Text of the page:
The hotels are full or eye-wateringly expensive, creased dollar bills are worthless and credit cards are widely refused — welcome to Myanmar, Asia’s next big tourist destination.
The Southeast Asian nation, once shielded from international eyes by a brutal military junta and a travel boycott supported by democracy icon Aung San Suu Kyi, has become a must-see for many travellers.
“Because the country has been so isolated, the deeply Buddhist ‘Land of the Golden Pagoda’ resonates with a strong sense of place, undiluted by mass tourism and warmed by genuine hospitality,” the New York Times said in January, ranking the country third on its list of the top 45 destinations of 2012.
But the influx of tourists is posing a challenge to the burgeoning travel industry in a country where a string of political reforms has not been matched by infrastructure development.
The few hotels in Yangon offering international standards of business accommodation have begun to charge up to several hundred dollars a night for rooms that were half the price, if not less, a year ago.
Even hoteliers admit that the situation is unsustainable.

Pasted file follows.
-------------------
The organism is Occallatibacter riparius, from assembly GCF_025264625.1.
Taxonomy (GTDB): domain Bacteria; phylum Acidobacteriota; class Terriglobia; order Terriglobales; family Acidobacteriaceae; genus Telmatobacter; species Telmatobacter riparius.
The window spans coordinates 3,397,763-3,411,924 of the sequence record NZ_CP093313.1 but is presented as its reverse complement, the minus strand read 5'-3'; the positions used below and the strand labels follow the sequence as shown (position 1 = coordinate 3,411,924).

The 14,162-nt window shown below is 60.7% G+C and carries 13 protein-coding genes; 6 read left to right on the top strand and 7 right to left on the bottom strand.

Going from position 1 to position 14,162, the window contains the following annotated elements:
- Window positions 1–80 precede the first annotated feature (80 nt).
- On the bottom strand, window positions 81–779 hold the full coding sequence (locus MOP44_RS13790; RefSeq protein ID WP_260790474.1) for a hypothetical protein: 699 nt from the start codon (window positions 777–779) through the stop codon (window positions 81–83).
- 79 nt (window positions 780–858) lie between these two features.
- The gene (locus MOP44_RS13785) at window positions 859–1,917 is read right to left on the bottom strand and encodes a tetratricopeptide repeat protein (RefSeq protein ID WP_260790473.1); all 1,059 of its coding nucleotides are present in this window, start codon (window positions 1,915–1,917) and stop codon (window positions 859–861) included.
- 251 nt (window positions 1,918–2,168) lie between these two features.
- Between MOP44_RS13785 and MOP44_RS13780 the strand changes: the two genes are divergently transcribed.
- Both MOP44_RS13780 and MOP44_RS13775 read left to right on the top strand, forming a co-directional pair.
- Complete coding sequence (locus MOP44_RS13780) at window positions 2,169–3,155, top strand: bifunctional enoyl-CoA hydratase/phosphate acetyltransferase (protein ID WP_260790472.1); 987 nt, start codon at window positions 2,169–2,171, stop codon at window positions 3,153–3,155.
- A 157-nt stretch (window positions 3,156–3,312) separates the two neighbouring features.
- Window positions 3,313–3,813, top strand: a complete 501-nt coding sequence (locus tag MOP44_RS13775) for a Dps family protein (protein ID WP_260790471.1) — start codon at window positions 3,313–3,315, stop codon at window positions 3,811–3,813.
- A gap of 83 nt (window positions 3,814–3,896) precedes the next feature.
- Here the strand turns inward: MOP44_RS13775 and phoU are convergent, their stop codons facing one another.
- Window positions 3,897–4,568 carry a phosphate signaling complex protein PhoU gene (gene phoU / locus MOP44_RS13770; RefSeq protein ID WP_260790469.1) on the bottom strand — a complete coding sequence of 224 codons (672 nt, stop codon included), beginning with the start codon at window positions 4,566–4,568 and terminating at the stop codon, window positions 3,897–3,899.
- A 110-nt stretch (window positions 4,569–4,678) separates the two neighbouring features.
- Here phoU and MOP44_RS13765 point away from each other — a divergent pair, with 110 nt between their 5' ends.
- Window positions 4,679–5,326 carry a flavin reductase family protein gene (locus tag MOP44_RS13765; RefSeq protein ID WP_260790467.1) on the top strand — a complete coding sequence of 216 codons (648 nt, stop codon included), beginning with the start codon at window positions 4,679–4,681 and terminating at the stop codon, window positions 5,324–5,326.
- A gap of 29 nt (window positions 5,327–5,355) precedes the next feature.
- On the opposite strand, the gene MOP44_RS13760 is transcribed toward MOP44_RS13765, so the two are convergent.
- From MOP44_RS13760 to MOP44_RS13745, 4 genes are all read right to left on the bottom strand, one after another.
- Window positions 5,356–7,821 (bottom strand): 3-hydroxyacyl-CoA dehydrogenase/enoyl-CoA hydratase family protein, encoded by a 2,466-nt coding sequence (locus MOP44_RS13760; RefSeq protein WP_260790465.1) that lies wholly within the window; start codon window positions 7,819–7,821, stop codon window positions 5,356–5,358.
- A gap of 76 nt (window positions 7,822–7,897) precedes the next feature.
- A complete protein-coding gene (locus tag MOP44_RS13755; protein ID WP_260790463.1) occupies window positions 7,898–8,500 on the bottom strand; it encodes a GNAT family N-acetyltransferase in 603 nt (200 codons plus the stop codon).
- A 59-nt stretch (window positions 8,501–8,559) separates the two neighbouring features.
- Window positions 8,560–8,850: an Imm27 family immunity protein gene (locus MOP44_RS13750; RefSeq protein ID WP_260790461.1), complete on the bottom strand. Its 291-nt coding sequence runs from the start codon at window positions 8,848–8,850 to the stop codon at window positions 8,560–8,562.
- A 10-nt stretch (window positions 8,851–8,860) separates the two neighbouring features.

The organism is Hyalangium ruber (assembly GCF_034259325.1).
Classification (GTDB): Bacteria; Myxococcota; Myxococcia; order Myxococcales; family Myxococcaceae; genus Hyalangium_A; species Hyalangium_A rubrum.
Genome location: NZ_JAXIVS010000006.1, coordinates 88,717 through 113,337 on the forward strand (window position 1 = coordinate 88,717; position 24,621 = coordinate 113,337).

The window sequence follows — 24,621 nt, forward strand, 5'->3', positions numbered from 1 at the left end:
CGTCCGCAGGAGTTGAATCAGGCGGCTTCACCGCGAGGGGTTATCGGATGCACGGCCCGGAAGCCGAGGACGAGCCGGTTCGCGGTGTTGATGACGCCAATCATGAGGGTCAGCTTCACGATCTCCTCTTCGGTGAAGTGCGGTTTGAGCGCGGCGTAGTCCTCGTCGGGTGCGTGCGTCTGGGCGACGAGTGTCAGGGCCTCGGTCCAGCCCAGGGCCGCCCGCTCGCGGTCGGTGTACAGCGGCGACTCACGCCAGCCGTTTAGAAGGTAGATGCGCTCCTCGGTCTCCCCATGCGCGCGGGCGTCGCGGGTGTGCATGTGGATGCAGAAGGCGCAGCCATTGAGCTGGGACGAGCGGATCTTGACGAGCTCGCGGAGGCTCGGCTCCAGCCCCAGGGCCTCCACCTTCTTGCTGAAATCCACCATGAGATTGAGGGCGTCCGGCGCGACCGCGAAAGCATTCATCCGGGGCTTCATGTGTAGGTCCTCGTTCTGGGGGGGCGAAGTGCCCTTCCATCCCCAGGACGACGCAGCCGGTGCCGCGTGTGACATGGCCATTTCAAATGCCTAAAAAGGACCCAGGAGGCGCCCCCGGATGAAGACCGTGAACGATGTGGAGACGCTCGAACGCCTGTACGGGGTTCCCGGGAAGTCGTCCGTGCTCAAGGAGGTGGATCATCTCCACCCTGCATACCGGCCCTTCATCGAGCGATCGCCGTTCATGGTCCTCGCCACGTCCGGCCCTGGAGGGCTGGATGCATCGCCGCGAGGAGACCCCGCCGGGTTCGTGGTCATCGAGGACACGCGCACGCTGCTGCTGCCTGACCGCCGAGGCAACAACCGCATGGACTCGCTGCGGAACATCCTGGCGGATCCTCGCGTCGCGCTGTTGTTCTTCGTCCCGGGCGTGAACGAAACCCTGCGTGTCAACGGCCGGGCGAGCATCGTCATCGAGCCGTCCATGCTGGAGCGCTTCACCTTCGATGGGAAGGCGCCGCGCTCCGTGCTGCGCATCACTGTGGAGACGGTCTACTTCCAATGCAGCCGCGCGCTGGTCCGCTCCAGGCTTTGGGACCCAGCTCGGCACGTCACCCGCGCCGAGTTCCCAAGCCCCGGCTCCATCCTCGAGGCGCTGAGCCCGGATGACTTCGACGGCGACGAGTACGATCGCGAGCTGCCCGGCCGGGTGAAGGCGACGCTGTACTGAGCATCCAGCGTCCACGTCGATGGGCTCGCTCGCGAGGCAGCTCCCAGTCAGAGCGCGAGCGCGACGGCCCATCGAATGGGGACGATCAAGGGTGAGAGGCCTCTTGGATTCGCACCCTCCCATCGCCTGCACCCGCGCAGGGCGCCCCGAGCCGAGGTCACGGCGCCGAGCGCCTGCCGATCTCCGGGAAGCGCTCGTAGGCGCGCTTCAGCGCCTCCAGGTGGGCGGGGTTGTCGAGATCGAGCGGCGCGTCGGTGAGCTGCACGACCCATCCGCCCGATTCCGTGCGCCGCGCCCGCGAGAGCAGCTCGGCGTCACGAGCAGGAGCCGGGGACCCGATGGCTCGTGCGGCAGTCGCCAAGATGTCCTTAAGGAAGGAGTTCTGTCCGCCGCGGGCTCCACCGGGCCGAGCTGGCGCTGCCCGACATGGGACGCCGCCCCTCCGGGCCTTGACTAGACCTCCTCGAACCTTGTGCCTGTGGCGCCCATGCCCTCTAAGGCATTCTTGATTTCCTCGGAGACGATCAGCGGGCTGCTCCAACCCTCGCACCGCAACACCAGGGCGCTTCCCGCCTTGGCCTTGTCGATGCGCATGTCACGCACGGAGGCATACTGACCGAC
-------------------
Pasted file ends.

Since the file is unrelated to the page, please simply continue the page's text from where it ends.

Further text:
“To be really honest at this point I don’t think that Myanmar is ready yet to cope with the high demand of mass tourism,” said Thomas Moons, front office manager at the colonial-style Governor’s Residence hotel in Yangon.
“At the moment in terms of availability and accommodation that we’re able to offer, it’s just not enough to cope with demand,” he told AFP.
“People might think that if they come to Myanmar they will have a cheap holiday when it’s completely the opposite.” While few doubt Myanmar’s attraction to tourists, some people returning to the country say they enjoyed it more before the hordes arrived.
Klaus, a 61-year-old German travelling with his wife in the remote western town of Sittwe, said they were “disappointed” by their third trip to Myanmar.